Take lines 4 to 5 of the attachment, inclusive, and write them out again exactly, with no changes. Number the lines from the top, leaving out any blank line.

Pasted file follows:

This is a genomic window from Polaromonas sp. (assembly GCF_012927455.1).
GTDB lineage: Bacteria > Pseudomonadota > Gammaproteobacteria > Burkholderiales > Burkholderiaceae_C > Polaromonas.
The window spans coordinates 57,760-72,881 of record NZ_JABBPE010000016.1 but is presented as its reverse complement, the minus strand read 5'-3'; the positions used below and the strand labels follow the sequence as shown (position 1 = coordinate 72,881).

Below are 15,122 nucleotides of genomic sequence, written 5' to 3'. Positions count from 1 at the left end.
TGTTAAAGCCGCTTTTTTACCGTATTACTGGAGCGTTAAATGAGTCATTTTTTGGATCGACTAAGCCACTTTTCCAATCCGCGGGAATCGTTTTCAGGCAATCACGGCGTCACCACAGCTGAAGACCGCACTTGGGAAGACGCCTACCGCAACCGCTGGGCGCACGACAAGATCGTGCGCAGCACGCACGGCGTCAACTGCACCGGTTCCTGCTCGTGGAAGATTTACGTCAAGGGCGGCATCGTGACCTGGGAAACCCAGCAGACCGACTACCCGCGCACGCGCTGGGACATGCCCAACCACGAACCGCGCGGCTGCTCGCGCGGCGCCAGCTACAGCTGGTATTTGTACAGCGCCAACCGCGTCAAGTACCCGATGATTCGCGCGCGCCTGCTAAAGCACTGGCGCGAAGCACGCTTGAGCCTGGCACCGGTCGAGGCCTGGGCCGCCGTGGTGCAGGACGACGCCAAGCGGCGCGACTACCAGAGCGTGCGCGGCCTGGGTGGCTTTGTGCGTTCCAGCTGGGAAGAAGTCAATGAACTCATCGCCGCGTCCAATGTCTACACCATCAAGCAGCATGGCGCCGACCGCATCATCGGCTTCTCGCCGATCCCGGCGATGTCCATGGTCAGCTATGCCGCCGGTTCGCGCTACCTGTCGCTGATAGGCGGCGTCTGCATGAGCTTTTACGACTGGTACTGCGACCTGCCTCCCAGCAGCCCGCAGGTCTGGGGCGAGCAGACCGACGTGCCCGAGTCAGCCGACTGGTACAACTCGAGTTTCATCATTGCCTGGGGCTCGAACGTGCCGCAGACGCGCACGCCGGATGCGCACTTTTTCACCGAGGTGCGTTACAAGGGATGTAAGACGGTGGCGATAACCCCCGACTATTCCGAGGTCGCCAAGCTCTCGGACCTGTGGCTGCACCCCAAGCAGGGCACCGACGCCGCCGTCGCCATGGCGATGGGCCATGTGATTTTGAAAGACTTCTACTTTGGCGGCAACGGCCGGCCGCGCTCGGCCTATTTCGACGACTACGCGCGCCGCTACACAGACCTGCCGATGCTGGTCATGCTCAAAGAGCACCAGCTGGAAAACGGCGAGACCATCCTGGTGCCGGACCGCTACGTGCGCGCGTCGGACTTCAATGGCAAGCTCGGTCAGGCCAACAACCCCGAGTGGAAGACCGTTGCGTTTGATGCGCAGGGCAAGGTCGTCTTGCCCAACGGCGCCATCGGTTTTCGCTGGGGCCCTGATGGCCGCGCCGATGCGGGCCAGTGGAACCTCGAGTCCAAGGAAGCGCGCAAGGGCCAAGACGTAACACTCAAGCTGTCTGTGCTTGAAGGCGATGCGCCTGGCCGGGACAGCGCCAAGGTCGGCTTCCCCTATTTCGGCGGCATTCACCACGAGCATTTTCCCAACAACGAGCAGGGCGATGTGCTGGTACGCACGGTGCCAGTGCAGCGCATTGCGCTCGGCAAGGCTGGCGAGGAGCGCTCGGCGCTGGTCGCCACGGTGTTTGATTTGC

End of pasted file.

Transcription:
Below are 15,122 nucleotides of genomic sequence, written 5' to 3'. Positions count from 1 at the left end.
TGTTAAAGCCGCTTTTTTACCGTATTACTGGAGCGTTAAATGAGTCATTTTTTGGATCGACTAAGCCACTTTTCCAATCCGCGGGAATCGTTTTCAGGCAATCACGGCGTCACCACAGCTGAAGACCGCACTTGGGAAGACGCCTACCGCAACCGCTGGGCGCACGACAAGATCGTGCGCAGCACGCACGGCGTCAACTGCACCGGTTCCTGCTCGTGGAAGATTTACGTCAAGGGCGGCATCGTGACCTGGGAAACCCAGCAGACCGACTACCCGCGCACGCGCTGGGACATGCCCAACCACGAACCGCGCGGCTGCTCGCGCGGCGCCAGCTACAGCTGGTATTTGTACAGCGCCAACCGCGTCAAGTACCCGATGATTCGCGCGCGCCTGCTAAAGCACTGGCGCGAAGCACGCTTGAGCCTGGCACCGGTCGAGGCCTGGGCCGCCGTGGTGCAGGACGACGCCAAGCGGCGCGACTACCAGAGCGTGCGCGGCCTGGGTGGCTTTGTGCGTTCCAGCTGGGAAGAAGTCAATGAACTCATCGCCGCGTCCAATGTCTACACCATCAAGCAGCATGGCGCCGACCGCATCATCGGCTTCTCGCCGATCCCGGCGATGTCCATGGTCAGCTATGCCGCCGGTTCGCGCTACCTGTCGCTGATAGGCGGCGTCTGCATGAGCTTTTACGACTGGTACTGCGACCTGCCTCCCAGCAGCCCGCAGGTCTGGGGCGAGCAGACCGACGTGCCCGAGTCAGCCGACTGGTACAACTCGAGTTTCATCATTGCCTGGGGCTCGAACGTGCCGCAGACGCGCACGCCGGATGCGCACTTTTTCACCGAGGTGCGTTACAAGGGATGTAAGACGGTGGCGATAACCCCCGACTATTCCGAGGTCGCCAAGCTCTCGGACCTGTGGCTGCACCCCAAGCAGGGCACCGACGCCGCCGTCGCCATGGCGATGGGCCATGTGATTTTGAAAGACTTCTACTTTGGCGGCAACGGCCGGCCGCGCTCGGCCTATTTCGACGACTACGCGCGCCGCTACACAGACCTGCCGATGCTGGTCATGCTCAAAGAGCACCAGCTGGAAAACGGCGAGACCATCCTGGTGCCGGACCGCTACGTGCGCGCGTCGGACTTCAATGGCAAGCTCGGTCAGGCCAACAACCCCGAGTGGAAGACCGTTGCGTTTGATGCGCAGGGCAAGGTCGTCTTGCCCAACGGCGCCATCGGTTTTCGCTGGGGCCCTGATGGCCGCGCCGATGCGGGCCAGTGGAACCTCGAGTCCAAGGAAGCGCGCAAGGGCCAAGACGTAACACTCAAGCTGTCTGTGCTTGAAGGCGATGCGCCTGGCCGGGACAGCGCCAAGGTCGGCTTCCCCTATTTCGGCGGCATTCACCACGAGCATTTTCCCAACAACGAGCAGGGCGATGTGCTGGTACGCACGGTGCCAGTGCAGCGCATTGCGCTCGGCAAGGCTGGCGAGGAGCGCTCGGCGCTGGTCGCCACGGTGTTTGATTTGC